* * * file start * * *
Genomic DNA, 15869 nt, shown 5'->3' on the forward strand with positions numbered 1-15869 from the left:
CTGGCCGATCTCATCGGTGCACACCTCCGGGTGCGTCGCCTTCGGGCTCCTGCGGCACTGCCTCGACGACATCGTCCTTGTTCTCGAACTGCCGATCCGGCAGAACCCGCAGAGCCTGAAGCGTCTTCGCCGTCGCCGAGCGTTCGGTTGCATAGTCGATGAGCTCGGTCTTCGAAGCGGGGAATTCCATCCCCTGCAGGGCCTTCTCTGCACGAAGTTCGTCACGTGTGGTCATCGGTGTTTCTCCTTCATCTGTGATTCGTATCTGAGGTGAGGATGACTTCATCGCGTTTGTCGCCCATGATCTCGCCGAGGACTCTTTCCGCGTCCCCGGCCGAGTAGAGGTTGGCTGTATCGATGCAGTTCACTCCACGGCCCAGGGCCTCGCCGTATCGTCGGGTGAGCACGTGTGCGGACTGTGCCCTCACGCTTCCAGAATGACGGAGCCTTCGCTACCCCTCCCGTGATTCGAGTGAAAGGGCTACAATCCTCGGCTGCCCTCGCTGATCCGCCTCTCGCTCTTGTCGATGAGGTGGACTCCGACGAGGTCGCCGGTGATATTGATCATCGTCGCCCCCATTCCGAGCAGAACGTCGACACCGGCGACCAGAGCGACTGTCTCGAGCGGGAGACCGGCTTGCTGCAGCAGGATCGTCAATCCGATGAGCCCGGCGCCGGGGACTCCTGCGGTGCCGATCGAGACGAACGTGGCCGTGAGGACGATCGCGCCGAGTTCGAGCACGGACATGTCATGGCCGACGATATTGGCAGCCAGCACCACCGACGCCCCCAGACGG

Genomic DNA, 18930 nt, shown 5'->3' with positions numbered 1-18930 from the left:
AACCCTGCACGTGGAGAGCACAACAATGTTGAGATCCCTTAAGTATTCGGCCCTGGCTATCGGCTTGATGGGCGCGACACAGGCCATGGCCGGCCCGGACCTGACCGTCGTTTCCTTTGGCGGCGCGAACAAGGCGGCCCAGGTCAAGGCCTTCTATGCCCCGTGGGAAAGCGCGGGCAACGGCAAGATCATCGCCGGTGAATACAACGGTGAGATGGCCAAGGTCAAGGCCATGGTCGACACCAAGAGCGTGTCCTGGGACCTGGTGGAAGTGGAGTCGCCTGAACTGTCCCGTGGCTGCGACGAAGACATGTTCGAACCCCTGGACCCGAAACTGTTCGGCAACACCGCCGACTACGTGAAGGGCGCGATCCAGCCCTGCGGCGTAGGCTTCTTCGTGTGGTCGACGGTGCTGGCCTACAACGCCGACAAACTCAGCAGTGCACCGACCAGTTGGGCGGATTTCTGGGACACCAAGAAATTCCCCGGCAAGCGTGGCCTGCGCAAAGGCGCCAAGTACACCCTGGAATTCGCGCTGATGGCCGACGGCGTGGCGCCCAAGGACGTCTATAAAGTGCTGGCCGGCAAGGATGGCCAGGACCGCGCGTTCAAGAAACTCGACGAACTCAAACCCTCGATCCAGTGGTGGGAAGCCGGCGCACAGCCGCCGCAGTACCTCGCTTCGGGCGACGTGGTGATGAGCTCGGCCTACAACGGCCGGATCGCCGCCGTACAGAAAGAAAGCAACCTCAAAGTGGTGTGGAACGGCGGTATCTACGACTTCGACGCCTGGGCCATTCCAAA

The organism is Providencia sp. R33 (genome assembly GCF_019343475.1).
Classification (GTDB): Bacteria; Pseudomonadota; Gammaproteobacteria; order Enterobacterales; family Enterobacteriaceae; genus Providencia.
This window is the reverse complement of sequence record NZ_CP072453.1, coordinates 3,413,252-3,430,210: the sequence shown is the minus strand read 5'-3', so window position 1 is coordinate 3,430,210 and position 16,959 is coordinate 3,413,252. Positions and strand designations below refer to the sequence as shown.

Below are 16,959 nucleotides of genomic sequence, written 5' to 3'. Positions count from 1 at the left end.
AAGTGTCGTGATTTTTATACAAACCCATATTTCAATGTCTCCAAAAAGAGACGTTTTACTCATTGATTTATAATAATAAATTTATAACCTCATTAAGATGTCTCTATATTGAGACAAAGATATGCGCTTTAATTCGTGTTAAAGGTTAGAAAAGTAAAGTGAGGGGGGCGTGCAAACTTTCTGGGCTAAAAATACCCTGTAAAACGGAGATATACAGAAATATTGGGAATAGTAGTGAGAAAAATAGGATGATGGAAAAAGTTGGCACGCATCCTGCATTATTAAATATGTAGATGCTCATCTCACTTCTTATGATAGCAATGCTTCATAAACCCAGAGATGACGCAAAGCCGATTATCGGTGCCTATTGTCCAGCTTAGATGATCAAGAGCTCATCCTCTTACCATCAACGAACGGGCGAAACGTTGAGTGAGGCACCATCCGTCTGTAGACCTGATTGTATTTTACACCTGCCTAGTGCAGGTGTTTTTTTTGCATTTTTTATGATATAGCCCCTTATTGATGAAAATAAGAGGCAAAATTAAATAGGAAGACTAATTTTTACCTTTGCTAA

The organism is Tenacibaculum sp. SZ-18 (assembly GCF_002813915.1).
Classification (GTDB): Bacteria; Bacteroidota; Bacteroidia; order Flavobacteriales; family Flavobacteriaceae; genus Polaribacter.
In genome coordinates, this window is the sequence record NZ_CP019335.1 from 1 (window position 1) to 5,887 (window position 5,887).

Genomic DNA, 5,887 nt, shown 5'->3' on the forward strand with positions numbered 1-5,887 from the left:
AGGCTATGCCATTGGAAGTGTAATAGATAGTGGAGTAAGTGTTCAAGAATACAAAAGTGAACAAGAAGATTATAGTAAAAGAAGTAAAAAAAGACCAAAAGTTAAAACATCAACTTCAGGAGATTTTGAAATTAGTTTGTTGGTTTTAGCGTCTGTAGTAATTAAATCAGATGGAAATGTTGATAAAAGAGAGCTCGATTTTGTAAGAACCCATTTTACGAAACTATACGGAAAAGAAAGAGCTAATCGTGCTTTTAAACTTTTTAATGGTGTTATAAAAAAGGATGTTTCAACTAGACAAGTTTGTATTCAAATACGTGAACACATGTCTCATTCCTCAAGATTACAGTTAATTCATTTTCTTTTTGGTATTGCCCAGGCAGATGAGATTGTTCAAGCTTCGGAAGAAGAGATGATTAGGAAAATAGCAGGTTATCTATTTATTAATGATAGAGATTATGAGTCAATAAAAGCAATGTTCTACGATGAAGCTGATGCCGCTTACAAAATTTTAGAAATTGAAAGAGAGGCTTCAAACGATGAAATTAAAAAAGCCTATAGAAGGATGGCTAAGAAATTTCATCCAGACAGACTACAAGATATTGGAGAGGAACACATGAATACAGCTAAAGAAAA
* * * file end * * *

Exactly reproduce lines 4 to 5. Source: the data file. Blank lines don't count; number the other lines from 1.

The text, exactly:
AACCCTGCACGTGGAGAGCACAACAATGTTGAGATCCCTTAAGTATTCGGCCCTGGCTATCGGCTTGATGGGCGCGACACAGGCCATGGCCGGCCCGGACCTGACCGTCGTTTCCTTTGGCGGCGCGAACAAGGCGGCCCAGGTCAAGGCCTTCTATGCCCCGTGGGAAAGCGCGGGCAACGGCAAGATCATCGCCGGTGAATACAACGGTGAGATGGCCAAGGTCAAGGCCATGGTCGACACCAAGAGCGTGTCCTGGGACCTGGTGGAAGTGGAGTCGCCTGAACTGTCCCGTGGCTGCGACGAAGACATGTTCGAACCCCTGGACCCGAAACTGTTCGGCAACACCGCCGACTACGTGAAGGGCGCGATCCAGCCCTGCGGCGTAGGCTTCTTCGTGTGGTCGACGGTGCTGGCCTACAACGCCGACAAACTCAGCAGTGCACCGACCAGTTGGGCGGATTTCTGGGACACCAAGAAATTCCCCGGCAAGCGTGGCCTGCGCAAAGGCGCCAAGTACACCCTGGAATTCGCGCTGATGGCCGACGGCGTGGCGCCCAAGGACGTCTATAAAGTGCTGGCCGGCAAGGATGGCCAGGACCGCGCGTTCAAGAAACTCGACGAACTCAAACCCTCGATCCAGTGGTGGGAAGCCGGCGCACAGCCGCCGCAGTACCTCGCTTCGGGCGACGTGGTGATGAGCTCGGCCTACAACGGCCGGATCGCCGCCGTACAGAAAGAAAGCAACCTCAAAGTGGTGTGGAACGGCGGTATCTACGACTTCGACGCCTGGGCCATTCCAAA

The organism is Providencia sp. R33 (genome assembly GCF_019343475.1).